Were Boeing profits that irresistible to keep 737 Max flying?

In what was later described as a “culture of concealment,” Boeing’s decision to keep its ill-fated 737 Max planes flying — regardless of indicators, including employee warnings that they should be grounded and serious software glitches corrected — resulted in 346 ticket-buyers suffering a most horrific death.

Yet, couldn’t those same Boeing decision-makers and/or their young families also potentially be flying on one of its ill-fated flights?

Assuming the CEOs are not sufficiently foolish to believe their loved-ones will somehow always evade such repercussions related to the former’s reckless decisions, I wonder whether the profit objective of a CEO’s job-description nature is somehow irresistible to him or her?

It brings to mind the allegorical fox stung by the instinct-abiding scorpion while ferrying it across the river, leaving both to drown.

Frank Sterle Jr.

White Rock, B.C.

Talk to us

More in Opinion

Ian Terry / The Herald

Brian Henderson, of Renton, plugs in his Kia Soul EV electric vehicle at a charging station in Sultan on Wednesday, June 7. Henderson and a group of fellow electric car drivers made the trip from Everett's City Hall to Spokane's City Hall late last week in an effort to raise awareness about convenient charging locations along U.S. Highway 2.

Photo taken on 06072017
Editorial: Yes to gas tax hike, but this has to be the last

Transportation needs must be funded, but the gas tax is dwindling as a sustainable revenue source.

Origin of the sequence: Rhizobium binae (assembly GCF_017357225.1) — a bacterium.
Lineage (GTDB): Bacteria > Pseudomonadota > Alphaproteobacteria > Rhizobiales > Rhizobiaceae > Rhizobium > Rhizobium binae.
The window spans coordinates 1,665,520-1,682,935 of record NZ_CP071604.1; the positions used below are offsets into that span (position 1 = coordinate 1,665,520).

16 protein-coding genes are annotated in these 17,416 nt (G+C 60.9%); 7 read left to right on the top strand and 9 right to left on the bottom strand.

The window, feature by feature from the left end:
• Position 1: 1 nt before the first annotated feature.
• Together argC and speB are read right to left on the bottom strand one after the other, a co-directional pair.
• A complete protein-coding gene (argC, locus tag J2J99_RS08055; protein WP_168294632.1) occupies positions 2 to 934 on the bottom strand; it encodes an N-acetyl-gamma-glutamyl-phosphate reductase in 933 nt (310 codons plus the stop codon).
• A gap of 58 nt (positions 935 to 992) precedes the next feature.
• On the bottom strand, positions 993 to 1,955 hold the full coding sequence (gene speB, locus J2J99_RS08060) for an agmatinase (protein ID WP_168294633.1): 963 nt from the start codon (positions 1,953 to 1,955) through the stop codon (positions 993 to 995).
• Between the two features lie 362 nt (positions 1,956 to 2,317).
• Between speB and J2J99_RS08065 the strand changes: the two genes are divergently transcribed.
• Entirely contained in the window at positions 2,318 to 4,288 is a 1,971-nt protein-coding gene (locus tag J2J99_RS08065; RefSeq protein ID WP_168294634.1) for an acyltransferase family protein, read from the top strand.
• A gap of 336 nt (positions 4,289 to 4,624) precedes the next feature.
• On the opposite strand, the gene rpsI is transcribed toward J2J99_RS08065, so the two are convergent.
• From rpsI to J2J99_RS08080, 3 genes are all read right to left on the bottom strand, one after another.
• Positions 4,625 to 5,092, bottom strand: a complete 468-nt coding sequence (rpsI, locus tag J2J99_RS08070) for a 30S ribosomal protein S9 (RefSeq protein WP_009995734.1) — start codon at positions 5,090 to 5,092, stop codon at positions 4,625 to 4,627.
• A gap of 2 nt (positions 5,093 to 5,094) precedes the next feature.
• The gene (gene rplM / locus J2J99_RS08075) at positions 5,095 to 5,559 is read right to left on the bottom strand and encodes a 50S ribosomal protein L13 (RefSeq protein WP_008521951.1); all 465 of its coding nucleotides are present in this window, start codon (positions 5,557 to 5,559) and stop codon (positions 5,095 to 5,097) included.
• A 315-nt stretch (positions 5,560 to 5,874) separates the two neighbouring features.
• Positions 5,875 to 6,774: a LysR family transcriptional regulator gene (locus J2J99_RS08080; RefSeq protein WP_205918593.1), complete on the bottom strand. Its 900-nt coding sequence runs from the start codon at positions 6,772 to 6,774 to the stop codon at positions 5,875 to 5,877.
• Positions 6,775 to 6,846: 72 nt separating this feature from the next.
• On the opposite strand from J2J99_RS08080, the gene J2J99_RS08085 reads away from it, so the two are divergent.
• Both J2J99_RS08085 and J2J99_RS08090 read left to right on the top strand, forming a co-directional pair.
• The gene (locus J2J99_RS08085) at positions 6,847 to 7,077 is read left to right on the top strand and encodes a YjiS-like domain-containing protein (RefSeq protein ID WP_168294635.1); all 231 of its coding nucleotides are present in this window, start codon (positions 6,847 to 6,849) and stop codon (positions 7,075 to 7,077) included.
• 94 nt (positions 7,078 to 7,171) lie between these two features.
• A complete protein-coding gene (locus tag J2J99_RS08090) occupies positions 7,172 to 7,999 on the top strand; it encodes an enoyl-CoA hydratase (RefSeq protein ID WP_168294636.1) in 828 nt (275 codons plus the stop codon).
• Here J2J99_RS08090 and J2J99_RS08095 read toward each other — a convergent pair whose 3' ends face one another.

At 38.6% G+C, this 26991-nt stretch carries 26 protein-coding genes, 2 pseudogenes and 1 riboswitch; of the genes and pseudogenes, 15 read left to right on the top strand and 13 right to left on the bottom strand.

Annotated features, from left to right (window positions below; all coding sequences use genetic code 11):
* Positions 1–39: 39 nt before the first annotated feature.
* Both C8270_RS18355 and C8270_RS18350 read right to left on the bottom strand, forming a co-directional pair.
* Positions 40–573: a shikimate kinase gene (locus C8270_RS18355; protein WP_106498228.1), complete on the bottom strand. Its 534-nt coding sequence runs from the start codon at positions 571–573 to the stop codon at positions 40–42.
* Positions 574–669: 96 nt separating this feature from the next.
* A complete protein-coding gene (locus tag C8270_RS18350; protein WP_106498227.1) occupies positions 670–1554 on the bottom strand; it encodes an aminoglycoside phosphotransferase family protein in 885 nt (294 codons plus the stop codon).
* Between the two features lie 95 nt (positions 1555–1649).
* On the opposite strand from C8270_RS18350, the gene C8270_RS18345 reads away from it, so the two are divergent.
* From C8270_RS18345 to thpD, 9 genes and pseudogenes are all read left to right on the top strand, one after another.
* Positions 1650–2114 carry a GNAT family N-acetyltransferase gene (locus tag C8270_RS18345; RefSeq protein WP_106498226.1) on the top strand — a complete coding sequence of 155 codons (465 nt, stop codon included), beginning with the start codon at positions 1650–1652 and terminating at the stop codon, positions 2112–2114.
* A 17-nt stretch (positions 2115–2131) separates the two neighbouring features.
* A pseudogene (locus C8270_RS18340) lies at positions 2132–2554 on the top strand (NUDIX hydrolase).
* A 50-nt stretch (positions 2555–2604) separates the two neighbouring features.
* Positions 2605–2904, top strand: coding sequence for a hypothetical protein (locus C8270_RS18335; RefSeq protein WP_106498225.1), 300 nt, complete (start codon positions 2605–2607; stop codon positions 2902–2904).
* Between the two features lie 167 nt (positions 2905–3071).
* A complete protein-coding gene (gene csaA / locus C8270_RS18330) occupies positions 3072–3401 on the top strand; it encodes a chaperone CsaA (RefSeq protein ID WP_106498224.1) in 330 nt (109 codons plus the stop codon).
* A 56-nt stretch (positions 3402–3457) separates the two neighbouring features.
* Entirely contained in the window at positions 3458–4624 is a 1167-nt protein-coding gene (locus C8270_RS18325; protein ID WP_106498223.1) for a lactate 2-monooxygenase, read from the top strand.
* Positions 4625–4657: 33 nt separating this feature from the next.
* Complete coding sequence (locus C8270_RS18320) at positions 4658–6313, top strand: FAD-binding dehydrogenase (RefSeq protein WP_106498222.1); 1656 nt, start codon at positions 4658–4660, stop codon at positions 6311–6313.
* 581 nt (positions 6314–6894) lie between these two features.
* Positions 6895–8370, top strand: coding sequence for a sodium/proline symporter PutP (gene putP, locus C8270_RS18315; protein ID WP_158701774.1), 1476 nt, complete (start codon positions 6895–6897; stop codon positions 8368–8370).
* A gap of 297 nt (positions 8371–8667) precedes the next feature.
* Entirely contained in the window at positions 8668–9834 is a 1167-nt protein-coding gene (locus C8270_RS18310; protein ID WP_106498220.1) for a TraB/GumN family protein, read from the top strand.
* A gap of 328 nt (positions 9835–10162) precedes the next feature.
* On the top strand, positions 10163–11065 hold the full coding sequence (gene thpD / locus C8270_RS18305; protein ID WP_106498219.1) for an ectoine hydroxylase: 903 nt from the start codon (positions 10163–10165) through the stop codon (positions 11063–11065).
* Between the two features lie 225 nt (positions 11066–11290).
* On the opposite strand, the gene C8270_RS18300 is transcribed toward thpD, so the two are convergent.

toon
Editorial cartoons for Monday, Jan. 25

A sketchy look at the news of the day.… Continue reading

Arlington Fire Chief Dave Kraski outside Station #46 downtown. (Arlington Times)
Editorial: Arlington voters should approve fire agency merger

Merger of its fire department with North County Fire will maintain those services affordably.

The U.S. Capitol building is prepared for the inauguration ceremonies for President-elect Joe Biden as the "Field of Flags" are placed on the ground on the National Mall on Monday, Jan. 18, 2021. in Washington, DC. Approximately 191,500 flags will cover part of the National Mall and will represent the American people who are unable to travel to Washington, for the inauguration. (Joe Raedle/Pool vias AP)
Editorial: The oath we must take after every election

We can’t address solutions to our challenges until we accept the election of those who represent us.

FILE - In this Feb. 26, 2009 file photo, a pressman pulls a copy of one of the final editions of the Rocky Mountain News off the press in the Washington Street Printing Plant of the Denver Newspaper Agency in Denver. A survey by Gallup and the Knight Foundation released on Sunday, Nov. 17, 2019, finds Democrats much more willing than Republicans to see government funding help local news sources. (AP Photo/David Zalubowski, File)
Editorial: Restating our commitment to discourse and debate

To move beyond the last four years’ divisiveness, we need more discussion from varied viewpoints.

Amanda Gorman speaks at the inauguration. MUST CREDIT: Washington Post photo by Jonathan Newton
Comment: Why Amanda Gorman’s poem at inaugural soared

Forced to overcome a speech impediment, the young poet has excelled at performance of the spoken word.

Comment: How Senate can keep filibuster but break gridlock

A return to ‘regular order’ would move legislation forward that has bipartisan support in committees.

We have to confront white supremacy in our own communities

In June of last year, after the killing of George Floyd and… Continue reading

Suggested names for groups at the Capitol siege

To the lexicon of names for groups like a plague of Llocusts… Continue reading

Most Read